For Len Chmiel, each painting he creates is an expression of himself. He has said, “I really believe that I came from the dirt…I feel this real physical and emotional and spiritual connection. I actually get into a dialogue with what I’m painting.” It is Chmiel’s emphasis on his encounter with nature, as a personal experience, rather than the specifics of the landscape that set him apart from the nexus of contemporary Western art. What Chmiel explores in his work is not the landscape itself but his connection to it. His interaction with fragments of nature – a rock in a stream, snowmelt on a riverbank – with a degree of focus that almost reaches abstraction, then becomes the representation of what was reality for the artist in the moment.
For the first time over the course of his career, Len now feels that he is willing to offer a selection of his “reference” paintings for sale. These small, important jewels are paintings that he has held back and personally valued over the years. Len notes, “These small paintings … are thoughtfully executed to stand alone as complete works. That I have used them for reference for larger work is a way to remind myself of my thought process on location and of the experiments I attempted.”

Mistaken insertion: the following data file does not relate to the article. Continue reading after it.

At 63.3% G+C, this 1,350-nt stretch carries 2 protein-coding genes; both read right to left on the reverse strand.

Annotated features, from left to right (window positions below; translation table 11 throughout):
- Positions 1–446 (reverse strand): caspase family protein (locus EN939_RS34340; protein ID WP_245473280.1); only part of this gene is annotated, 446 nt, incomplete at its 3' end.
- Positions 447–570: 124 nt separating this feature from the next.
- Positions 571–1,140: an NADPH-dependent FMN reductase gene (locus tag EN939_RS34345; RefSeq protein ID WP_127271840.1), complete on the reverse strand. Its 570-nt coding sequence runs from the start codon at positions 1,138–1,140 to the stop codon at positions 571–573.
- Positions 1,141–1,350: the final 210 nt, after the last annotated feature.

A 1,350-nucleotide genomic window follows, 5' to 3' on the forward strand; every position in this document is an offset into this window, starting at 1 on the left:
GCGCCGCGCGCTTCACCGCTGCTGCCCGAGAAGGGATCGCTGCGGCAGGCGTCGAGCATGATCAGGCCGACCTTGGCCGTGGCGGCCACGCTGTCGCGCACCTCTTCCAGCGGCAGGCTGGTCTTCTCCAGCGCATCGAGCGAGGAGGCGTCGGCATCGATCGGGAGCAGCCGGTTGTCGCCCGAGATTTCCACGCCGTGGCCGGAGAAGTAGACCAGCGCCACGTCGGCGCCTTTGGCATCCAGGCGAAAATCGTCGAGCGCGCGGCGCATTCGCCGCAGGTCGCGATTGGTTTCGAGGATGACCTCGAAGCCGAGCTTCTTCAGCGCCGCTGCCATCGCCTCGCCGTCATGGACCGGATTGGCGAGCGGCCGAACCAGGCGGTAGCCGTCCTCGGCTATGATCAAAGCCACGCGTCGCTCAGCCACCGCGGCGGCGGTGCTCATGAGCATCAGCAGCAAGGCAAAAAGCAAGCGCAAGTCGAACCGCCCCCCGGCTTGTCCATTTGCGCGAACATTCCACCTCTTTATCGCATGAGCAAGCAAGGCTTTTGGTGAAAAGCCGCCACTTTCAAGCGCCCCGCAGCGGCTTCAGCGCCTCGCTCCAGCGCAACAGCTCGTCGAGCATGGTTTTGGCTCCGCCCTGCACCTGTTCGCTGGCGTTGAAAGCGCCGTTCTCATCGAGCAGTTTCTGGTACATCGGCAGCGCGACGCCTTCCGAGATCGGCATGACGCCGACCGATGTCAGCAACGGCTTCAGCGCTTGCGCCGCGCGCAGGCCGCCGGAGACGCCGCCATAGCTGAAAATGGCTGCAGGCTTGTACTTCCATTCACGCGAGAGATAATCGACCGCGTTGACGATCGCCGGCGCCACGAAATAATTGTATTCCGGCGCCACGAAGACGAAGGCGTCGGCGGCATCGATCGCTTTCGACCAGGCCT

Len Chmiel has had numerous sell-out one man shows, and has been featured in Southwest Art Magazine, Business Week, Western Art Digest, and American Art Magazine. His work has been collected by museums and major corporations across the United States and can be seen in such prestigious shows as the Prix de West Invitational and the Masters of the American West at the Autry Museum. His extraordinary painting, Life Imitates Art, which is now part of the National Wildlife Museum in Jackson, Wyoming, received the Artists Choice Award at the 2002 Autry Masters. Len Chmiel: an Authentic Nature depicts four decades of the artist’s “melodic, evocative, and often abstracted depictions of the land”[i] was published in 2012.